HeiðinnOld Norse Dictionary - heiðinn
Meaning of Old Norse word "heiðinn" in English.
As defined by the Cleasby & Vigfusson Old Norse to English dictionary:
- adj. [A. S. hæðen; Engl. heathen; O. H. G. heidan; Germ. heide and heidnisch; Dan. hedensk; this word is prob. derived not from heiðr, a heath, but from Gr. ἐθνικός as used in the n. T.; Ulf. in a single passage, Mark vii. 26, renders γυνὴ Έλληνίς by qino haiþno; it is even possible that the eccl. paganus, which, according to Du Cange, only appears after A. D. 365, may be merely a translation of the Teutonic word under the notion that haiþan was derived from haiþi = a heath, open country (Gr. ἀγρός, Lat. pagus): then, as haiþi was pronounced much like ἔθνος, the true etymology of heiðinn was lost; and so the long vowel and the aspirated initial may be accounted for. To the worshippers of Thor and Odin the name heathen was unknown; Christians were the first that used the word, and we meet with it first in Hkm. of Eyvind, who speaks of heiðin goð, heathen gods; heiðinn stallr, a heathen altar, Kristni S., by the missionary Þorvald, A. D. 982; it is also used by Hallfred and Sighvat; heiðinn dómr, heathendom, Sighvat; heiðnar stjörnur, heathen stars, Sól.: the verse in Ísl. ii. 50 is spurious (as are all the verses of that Saga); so also the verses in Landn. 84 (Hb.), and in Bergbúa-þáttr, where the word heiðinn is put into the mouth of a ghost and a giant, in songs which are merely a poetical fiction of later timeS. The word heiðingi for wolf is curious: probably it is merely a metaph. phrase from heiðinn, gentilis, and if so, it gives an additional evidence to the age of the poem Atla-kviða; which poem, from its nickname the ‘Greenlandish,’ cannot be older than the discovery of Greenland, A. D. 985]:—heathen, gentilis, ethnicus, the Sagas passim, esp. Nj. ch. 101–106, Kristni S., Ó. T., Ó. H., etc.: a child not christened was in olden times called heathen, n. G. l. i. 340; heiðit morð, the murder of an infant not christened, 339: in mod. Icel. usage, a boy or girl before confirmation is called heathen; this improper use of the word is caused by a confusion between baptism and confirmation: so in Norway a woman between child-birth and churching is called heathen (Ivar Aasen).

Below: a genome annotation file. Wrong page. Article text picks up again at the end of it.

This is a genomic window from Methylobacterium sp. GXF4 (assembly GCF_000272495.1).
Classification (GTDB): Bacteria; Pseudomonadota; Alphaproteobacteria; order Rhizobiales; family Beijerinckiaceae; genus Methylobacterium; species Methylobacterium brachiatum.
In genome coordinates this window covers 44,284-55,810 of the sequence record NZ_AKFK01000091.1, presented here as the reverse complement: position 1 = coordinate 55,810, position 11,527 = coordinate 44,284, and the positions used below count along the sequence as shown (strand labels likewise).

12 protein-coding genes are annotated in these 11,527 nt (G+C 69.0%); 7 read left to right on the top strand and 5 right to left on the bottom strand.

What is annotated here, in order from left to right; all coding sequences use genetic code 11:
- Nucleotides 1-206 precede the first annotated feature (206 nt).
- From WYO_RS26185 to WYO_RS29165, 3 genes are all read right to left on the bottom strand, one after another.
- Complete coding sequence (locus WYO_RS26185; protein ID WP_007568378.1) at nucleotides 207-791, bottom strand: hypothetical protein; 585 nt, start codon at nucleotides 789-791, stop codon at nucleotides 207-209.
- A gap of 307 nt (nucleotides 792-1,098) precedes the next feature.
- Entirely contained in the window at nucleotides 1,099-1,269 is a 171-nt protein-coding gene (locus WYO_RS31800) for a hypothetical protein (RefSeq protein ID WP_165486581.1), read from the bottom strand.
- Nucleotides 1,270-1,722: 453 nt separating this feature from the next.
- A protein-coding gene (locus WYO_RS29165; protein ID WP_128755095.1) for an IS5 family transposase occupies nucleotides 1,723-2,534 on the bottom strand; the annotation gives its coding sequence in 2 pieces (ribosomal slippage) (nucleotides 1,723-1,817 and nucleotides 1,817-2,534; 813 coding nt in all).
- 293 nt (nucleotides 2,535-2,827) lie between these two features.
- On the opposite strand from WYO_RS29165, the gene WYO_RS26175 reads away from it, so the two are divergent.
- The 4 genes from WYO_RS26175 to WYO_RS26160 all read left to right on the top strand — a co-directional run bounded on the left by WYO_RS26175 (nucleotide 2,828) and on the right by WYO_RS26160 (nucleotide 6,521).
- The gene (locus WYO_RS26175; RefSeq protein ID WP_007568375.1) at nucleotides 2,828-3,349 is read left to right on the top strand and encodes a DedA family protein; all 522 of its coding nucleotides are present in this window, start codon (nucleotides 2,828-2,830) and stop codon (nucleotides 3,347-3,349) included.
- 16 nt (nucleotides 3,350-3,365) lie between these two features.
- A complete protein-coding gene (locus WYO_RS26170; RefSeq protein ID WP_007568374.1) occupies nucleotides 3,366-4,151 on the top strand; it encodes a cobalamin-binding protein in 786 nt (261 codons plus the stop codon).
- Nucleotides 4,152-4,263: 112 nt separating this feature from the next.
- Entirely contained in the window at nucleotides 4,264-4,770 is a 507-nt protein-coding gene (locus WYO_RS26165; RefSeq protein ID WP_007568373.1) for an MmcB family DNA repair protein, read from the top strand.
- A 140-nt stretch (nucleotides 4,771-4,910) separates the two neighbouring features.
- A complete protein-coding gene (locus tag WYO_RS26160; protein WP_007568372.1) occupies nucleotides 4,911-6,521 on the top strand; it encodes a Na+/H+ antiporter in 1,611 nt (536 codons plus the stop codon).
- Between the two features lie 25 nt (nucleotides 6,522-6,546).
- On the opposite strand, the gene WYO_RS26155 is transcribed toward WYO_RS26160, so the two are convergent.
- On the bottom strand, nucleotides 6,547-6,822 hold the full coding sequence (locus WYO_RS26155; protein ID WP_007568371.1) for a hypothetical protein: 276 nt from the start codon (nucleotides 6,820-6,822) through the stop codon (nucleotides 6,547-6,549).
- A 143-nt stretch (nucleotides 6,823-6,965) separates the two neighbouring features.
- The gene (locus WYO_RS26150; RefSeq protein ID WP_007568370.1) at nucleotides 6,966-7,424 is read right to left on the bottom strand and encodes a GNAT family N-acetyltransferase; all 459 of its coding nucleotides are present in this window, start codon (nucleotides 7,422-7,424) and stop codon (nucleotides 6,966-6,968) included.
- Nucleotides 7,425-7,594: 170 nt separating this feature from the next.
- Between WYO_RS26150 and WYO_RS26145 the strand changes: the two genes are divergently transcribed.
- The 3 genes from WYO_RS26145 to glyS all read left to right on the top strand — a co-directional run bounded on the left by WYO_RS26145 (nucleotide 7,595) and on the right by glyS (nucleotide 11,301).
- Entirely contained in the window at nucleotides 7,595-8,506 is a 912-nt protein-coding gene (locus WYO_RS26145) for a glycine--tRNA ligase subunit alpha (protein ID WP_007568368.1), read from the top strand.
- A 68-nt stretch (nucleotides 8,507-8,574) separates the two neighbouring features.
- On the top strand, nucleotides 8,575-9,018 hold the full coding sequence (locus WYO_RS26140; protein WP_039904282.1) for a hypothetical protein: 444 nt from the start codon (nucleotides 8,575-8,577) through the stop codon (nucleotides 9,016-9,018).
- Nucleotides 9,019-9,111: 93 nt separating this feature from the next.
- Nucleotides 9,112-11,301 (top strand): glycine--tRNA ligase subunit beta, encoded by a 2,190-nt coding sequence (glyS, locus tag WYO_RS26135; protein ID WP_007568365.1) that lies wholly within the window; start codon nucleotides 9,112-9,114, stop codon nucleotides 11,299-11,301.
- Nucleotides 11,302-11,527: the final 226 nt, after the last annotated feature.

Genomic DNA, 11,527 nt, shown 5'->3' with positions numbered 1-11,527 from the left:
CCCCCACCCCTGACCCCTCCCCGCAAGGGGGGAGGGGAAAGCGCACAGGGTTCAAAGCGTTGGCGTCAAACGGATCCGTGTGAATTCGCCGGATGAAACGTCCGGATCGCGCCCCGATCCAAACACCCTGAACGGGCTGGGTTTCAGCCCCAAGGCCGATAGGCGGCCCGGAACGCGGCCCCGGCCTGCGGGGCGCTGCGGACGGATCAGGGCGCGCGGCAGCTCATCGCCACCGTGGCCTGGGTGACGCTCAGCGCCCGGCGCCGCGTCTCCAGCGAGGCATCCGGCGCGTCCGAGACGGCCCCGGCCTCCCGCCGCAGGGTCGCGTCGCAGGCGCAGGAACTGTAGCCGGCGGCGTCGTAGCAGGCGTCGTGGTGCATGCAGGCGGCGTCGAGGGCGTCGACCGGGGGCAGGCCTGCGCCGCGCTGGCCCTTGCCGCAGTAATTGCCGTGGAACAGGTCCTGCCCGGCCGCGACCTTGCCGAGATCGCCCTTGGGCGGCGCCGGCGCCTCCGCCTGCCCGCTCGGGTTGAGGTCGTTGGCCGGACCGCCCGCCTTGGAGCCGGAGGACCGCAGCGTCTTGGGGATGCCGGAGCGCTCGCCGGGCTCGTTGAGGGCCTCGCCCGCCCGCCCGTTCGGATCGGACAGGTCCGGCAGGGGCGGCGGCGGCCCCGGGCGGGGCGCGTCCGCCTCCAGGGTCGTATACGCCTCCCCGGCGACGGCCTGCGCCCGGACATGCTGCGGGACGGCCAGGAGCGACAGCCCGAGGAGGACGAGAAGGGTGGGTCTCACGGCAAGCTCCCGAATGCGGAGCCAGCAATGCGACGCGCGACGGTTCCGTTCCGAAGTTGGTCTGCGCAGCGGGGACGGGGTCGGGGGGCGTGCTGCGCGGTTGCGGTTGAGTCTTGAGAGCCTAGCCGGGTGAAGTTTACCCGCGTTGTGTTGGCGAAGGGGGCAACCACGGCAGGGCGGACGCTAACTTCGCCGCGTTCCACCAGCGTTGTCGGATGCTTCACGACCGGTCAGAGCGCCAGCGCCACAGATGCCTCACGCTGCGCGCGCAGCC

Possible runic inscription in Younger Futhark:ᚼᛁᛁᚦᛁᚾᚾ
Younger Futhark runes were used from 8th to 12th centuries in Scandinavia and their overseas settlements
- A. D.
- Anno Domini.
- A. S.
- et cetera.
- Iceland, Icelander, Icelanders, Icelandic.
- metaphorical, metaphorically.
- O. H. G.
- Old High German.
➞ See all works cited in the dictionary
Works & Authors cited:
- Hauks-bók. (H. IV.)
- Hákonar-mál. (A. III.)
- Ivar Aasen
- Ivar Aasen’s Dictionary, 1850.
- Kristni S.
- Kristni Saga. (D. I. III.)
- Landnáma. (D. I.)
- N. G. L.
- Norges Gamle Love. (B. II.)
- Njála. (D. II.)
- N. T.
- New Testament.
- Ó. H.
- Ólafs Saga Helga. (E. I.)
- Ó. T.
- Ólafs Saga Tryggvasonar. (E. I.)
- Sólarljóð. (A. III.)
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This headword also appears in dictionaries of other languages descending from Old Norse.